The Diamondbacks needed a good start out of Kelly and they received a perfectly serviceable one, especially given the venue was Coors Field. As has been the case of late (outside of San Francisco), the Diamondbacks got plenty of runners on base, but struggled to push them across the plate. Then, with the game still within reach, Torey Lovullo turned to Archie Bradley in the eighth inning, only to watch him give up two insurance runs on three walks and a hit. The Diamondbacks have now scored five runs in the last 20 innings of play.
It wasn’t a pretty outing. It wasn’t even a quality start. However, Merrill Kelly had a solid rebound from his last, quite terrible, outing, surrendering only four runs in 6 2⁄3 innings in Coors Field. Had he come out a pitch sooner, it might have only been two runs allowed. Despite his efforts though, Kelly was still hung with a loss.
Luvollo’s Late-Game Decisions Come Back to Haunt (Again)
First, there was leaving Merrill Kelly in a 2-2 game in the bottom of the seventh despite the fact that he was already over 100 pitches. While that decision might be defensible, turning to Archie Bradley to slam the door on COlorado in the eighth was a true head-scratcher of a move.
No Discussions to Move Bradley to Rotation
Apparently, with all the issues piling up for the rotation, someone actually was curious as to whether or not there had been any discussion about stretching Archie Bradley out to return him to the rotation. Thankfully, that was answered in the negative.
Rotation Woes Testing Arizona’s Depth
Luke Weaver heading to the IL has put the pressure on the Diamondbacks to find some creative solutions for their rotation. With Zack Godley having pitched himself out of the rotation and Taylor Clarke taking the vacated slot, the Diamondbacks were already down one depth arm. The setback to Taijuan Walker cost them a second. Now, with Luke Weaver on the IL, the Diamondbacks need to find a third.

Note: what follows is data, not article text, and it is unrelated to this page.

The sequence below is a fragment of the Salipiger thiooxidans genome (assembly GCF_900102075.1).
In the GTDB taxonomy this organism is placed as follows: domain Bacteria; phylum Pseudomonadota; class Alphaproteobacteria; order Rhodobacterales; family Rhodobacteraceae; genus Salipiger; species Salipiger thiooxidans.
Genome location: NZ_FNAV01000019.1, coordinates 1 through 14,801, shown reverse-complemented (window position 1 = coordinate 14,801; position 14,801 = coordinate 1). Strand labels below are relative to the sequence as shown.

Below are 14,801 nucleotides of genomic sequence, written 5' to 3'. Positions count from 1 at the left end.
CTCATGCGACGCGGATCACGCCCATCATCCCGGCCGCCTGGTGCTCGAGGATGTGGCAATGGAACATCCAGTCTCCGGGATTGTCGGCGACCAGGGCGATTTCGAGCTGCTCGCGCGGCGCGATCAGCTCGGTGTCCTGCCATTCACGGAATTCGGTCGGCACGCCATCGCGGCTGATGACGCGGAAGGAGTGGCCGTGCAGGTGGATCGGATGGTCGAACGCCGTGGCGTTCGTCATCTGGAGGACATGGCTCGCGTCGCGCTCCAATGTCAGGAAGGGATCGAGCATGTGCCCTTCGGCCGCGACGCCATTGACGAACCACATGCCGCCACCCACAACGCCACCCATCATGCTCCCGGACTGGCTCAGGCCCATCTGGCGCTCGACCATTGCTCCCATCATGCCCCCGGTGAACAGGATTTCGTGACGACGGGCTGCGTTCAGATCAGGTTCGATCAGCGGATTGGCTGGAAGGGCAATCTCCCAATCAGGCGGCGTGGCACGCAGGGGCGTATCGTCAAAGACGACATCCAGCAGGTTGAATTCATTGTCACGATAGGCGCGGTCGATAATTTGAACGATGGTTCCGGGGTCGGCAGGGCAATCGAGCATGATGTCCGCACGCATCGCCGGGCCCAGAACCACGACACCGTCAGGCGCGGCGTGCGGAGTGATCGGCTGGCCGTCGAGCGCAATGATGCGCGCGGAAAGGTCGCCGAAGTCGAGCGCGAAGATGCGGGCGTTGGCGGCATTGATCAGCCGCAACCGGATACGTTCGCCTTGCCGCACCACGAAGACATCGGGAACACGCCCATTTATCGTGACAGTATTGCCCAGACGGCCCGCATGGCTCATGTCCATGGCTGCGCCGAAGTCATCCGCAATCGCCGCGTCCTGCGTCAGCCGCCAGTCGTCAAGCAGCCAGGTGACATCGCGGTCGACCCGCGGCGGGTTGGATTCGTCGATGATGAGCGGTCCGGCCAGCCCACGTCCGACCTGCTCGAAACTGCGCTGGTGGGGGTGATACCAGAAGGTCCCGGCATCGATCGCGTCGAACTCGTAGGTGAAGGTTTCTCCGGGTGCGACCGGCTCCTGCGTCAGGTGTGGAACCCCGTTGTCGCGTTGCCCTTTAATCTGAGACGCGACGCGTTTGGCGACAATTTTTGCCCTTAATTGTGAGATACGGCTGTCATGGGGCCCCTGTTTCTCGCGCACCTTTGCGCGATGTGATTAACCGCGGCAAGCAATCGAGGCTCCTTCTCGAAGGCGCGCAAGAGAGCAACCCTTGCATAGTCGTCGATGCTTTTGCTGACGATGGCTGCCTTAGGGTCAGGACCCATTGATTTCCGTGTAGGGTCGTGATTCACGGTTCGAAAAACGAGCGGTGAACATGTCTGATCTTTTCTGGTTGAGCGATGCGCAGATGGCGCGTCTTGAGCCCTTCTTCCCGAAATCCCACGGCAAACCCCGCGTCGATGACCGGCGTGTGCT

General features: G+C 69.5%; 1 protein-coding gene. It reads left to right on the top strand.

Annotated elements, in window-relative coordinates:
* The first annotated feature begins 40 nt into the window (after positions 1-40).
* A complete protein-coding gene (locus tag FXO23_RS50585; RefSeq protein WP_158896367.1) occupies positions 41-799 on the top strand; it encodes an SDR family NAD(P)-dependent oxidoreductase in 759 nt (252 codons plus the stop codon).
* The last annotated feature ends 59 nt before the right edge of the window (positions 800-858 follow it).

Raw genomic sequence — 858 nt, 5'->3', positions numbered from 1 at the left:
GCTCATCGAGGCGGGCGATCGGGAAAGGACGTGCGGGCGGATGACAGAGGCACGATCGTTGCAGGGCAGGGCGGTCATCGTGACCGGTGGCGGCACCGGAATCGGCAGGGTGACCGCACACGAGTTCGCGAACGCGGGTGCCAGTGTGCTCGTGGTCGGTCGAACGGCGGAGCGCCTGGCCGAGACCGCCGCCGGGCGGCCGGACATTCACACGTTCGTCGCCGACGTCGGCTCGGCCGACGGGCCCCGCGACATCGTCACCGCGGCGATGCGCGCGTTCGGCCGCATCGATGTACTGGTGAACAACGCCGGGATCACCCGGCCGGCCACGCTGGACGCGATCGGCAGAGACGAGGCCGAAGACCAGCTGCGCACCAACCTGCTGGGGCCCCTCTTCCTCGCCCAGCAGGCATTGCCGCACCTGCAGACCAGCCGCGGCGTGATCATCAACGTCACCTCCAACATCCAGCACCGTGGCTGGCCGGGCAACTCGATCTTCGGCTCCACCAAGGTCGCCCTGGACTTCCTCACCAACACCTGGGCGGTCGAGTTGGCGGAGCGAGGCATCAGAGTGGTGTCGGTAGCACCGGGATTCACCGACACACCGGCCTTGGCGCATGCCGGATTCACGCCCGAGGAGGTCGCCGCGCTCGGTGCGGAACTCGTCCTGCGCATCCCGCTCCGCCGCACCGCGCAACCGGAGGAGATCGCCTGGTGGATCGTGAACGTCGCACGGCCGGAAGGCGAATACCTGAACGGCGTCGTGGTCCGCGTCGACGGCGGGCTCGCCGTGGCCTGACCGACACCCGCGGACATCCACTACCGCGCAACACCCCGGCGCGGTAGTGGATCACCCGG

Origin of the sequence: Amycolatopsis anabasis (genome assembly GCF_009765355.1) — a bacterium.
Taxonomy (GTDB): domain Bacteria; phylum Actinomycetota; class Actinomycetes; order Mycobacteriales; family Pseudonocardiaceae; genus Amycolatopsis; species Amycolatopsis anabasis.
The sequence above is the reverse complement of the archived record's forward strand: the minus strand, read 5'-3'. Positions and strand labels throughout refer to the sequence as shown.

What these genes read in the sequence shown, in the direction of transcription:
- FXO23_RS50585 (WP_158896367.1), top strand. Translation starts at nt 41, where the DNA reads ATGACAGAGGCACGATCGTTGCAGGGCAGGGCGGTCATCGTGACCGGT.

I’ll just leave this excerpt right here. You need to get down quite a ways to see just how ridiculous their pitching is as well.
You also don’t need me to tell you that the Astros offense is great. Their team batting line so far this year is .275/.349/.488, good for a 126 wRC+. If the entire Astros offense were a player, they’d be a top-60 hitter in all of baseball. Not the Astros starters. Not qualifying Astros batters. The entire team, backup catchers and minor league call-ups and all, is producing slightly better than Ronald Acuna this year.
Dustin Pedroia’s Possible Premature Parting
It’s rare to see a player of such ability play every game all-out all the the time. When they do, it can be something special. When bad luck adds to the inevitable injuries of the playing style though, the world of baseball risks being left poorer as a result.
My hope is that given a full 10 months to rest his knee, Dustin Pedroia will find enough left to be able to resume his career and go out in the fashion he deserves, rendering this article happily completely outdated. If we’ve seen the last of Pedroia at second base for the Red Sox, everybody who cares about baseball will be a little poorer.
The Continuing Dallas Keuchel Saga
The once upon a time Cy Young Award winner is apparently open to signing a one-year deal. I wonder, would it be impolitic to point out he was offered one already (for $17.9 million) and that he turned it down?